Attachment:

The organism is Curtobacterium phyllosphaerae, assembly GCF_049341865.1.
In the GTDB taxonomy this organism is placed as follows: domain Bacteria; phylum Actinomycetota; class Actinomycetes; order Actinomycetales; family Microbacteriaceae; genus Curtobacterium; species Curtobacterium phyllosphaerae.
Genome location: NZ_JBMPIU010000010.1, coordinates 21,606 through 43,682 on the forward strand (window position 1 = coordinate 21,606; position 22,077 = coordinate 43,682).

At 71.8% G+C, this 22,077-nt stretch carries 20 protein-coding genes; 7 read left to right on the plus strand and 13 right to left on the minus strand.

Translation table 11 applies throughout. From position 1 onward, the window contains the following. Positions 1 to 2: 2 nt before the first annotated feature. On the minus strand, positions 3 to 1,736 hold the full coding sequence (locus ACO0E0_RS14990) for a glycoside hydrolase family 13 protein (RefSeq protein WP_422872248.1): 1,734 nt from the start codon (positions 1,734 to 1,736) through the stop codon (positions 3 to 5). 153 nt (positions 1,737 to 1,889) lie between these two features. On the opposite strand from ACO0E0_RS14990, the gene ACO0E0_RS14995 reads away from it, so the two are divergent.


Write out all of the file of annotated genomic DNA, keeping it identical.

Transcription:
The organism is Curtobacterium phyllosphaerae, assembly GCF_049341865.1.
In the GTDB taxonomy this organism is placed as follows: domain Bacteria; phylum Actinomycetota; class Actinomycetes; order Actinomycetales; family Microbacteriaceae; genus Curtobacterium; species Curtobacterium phyllosphaerae.
Genome location: NZ_JBMPIU010000010.1, coordinates 21,606 through 43,682 on the forward strand (window position 1 = coordinate 21,606; position 22,077 = coordinate 43,682).

At 71.8% G+C, this 22,077-nt stretch carries 20 protein-coding genes; 7 read left to right on the plus strand and 13 right to left on the minus strand.

Translation table 11 applies throughout. From position 1 onward, the window contains the following. Positions 1 to 2: 2 nt before the first annotated feature. On the minus strand, positions 3 to 1,736 hold the full coding sequence (locus ACO0E0_RS14990) for a glycoside hydrolase family 13 protein (RefSeq protein WP_422872248.1): 1,734 nt from the start codon (positions 1,734 to 1,736) through the stop codon (positions 3 to 5). 153 nt (positions 1,737 to 1,889) lie between these two features. On the opposite strand from ACO0E0_RS14990, the gene ACO0E0_RS14995 reads away from it, so the two are divergent.